Finite correspondences were introduced by Suslin-Voevodsky (if I am not wrong) to define motivic complexes that compute motivic cohomology. Let $X$ and be smooth separated schemes of finite type over a field $k$. An elementary finite correspondence from $X$ to $Y$ is defined to be an irreducible closed subset $W$ of $X\times Y$ whose associated integral subscheme $\widetilde{W}$ is finite and surjective over $X$. The group $Cor_k(X,Y)$ of finite correspondences is the free abelian group on the elementary finite correspondences. My question is:

Why does one puts the conditions of being finite and surjective on the morphism $\widetilde{W}\to X$?

Given elementary finite correspondences $V$ and $W$ from $X$ to $Y$ and $Y$ to $Z$ respectively, it is shown in Mazza-Voevodsky-Weibel Lemma 1.7 that $V\times Z$ and $X\times W$ intersect properly and also $\widetilde{V}\times_Y\widetilde{W}$ is finite and surjective over $X$, so that composition of correspondences can be defined.

Is this statement true in the reverse direction? Is this the only reason fro the choice of the definition of finite correspondences?

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    $\begingroup$ The intuition is that you should think of a finite correspondence as a "multi-valued function", so that to every point of $X$ you can associate several (but finitely-many) points of $Y$. The graph of such a thing is exactly a cycle finite and surjective over $X$ $\endgroup$ – Denis Nardin Apr 6 '16 at 14:21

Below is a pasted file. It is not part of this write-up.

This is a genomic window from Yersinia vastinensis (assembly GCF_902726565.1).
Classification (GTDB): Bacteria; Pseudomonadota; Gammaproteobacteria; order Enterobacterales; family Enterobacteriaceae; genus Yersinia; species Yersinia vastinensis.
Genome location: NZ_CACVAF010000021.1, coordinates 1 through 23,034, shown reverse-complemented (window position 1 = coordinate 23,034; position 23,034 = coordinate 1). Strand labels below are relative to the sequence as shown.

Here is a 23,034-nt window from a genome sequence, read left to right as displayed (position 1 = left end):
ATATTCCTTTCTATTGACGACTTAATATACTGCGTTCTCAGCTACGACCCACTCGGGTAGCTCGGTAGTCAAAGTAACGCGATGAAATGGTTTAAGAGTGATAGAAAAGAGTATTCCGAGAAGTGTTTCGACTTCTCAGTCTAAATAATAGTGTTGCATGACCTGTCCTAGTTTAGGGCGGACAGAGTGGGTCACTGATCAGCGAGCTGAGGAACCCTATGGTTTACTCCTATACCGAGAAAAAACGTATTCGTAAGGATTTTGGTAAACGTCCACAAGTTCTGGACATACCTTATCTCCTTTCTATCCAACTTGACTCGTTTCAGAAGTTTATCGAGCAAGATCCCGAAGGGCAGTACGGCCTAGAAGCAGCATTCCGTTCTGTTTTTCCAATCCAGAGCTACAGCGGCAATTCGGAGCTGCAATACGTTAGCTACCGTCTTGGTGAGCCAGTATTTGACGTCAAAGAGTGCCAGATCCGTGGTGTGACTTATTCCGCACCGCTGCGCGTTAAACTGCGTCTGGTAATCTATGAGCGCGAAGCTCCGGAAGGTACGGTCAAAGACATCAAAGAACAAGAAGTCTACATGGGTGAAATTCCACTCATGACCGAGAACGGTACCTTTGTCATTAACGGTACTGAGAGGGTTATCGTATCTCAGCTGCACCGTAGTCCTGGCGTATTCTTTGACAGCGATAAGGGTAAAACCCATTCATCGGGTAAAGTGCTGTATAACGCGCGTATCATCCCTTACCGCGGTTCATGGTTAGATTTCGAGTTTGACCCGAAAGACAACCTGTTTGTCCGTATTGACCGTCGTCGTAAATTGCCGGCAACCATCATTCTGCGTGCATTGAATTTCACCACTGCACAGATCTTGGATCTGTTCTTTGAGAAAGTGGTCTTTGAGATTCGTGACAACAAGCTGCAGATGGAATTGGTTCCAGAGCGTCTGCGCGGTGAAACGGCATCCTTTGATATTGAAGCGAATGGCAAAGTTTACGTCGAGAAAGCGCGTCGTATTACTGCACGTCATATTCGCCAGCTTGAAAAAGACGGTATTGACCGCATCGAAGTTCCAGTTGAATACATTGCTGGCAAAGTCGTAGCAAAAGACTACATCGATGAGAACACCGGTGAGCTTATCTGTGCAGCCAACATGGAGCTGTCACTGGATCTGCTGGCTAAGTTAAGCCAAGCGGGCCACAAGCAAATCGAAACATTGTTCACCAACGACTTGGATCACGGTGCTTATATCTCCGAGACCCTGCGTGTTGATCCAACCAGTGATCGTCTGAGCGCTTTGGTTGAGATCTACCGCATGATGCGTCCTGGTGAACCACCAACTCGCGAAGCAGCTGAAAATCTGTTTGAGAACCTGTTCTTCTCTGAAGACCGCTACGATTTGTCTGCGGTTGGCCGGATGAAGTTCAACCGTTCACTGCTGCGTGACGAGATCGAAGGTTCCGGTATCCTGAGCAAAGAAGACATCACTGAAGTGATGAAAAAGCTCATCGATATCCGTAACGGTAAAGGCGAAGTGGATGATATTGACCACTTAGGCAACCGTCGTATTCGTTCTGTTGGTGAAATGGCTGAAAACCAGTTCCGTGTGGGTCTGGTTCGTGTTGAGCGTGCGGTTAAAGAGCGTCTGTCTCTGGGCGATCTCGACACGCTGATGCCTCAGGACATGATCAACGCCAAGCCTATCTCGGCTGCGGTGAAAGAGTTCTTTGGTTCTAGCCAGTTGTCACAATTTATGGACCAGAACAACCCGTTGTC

Traditionally correspondences were defined simply as cycles on the product, but then you need a moving lemma just to define composition. This limits you to working on smooth varieties. The beauty of finite correspondences is that composition can be defined much more directly, essentially as a composition of multivalued functions (cf Denis Nardin's comment). So by limiting the kind of correspondences you allow, you increase the range applicability.

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    $\begingroup$ I would rather say that you cannot define Voevodsky motives if you move cycles since you want to treat correspondences instead of their rational equivalence classes. The possibility to treat singular schemes is just a bonus here. $\endgroup$ – Mikhail Bondarko Apr 7 '16 at 7:20
  • $\begingroup$ The question I really want to ask is what property should an irreducible closed subset $W$ of $X\times Y$ satisfy such that if $V$ in $Y\times Z$ also satisfies it, then $W\times Z$ and $X\times V$ intersect properly and composition can be defined without a moving lemma. Is $W\to X$ being finite surjective the only such property? $\endgroup$ – Anandam Banerjee Apr 7 '16 at 9:58

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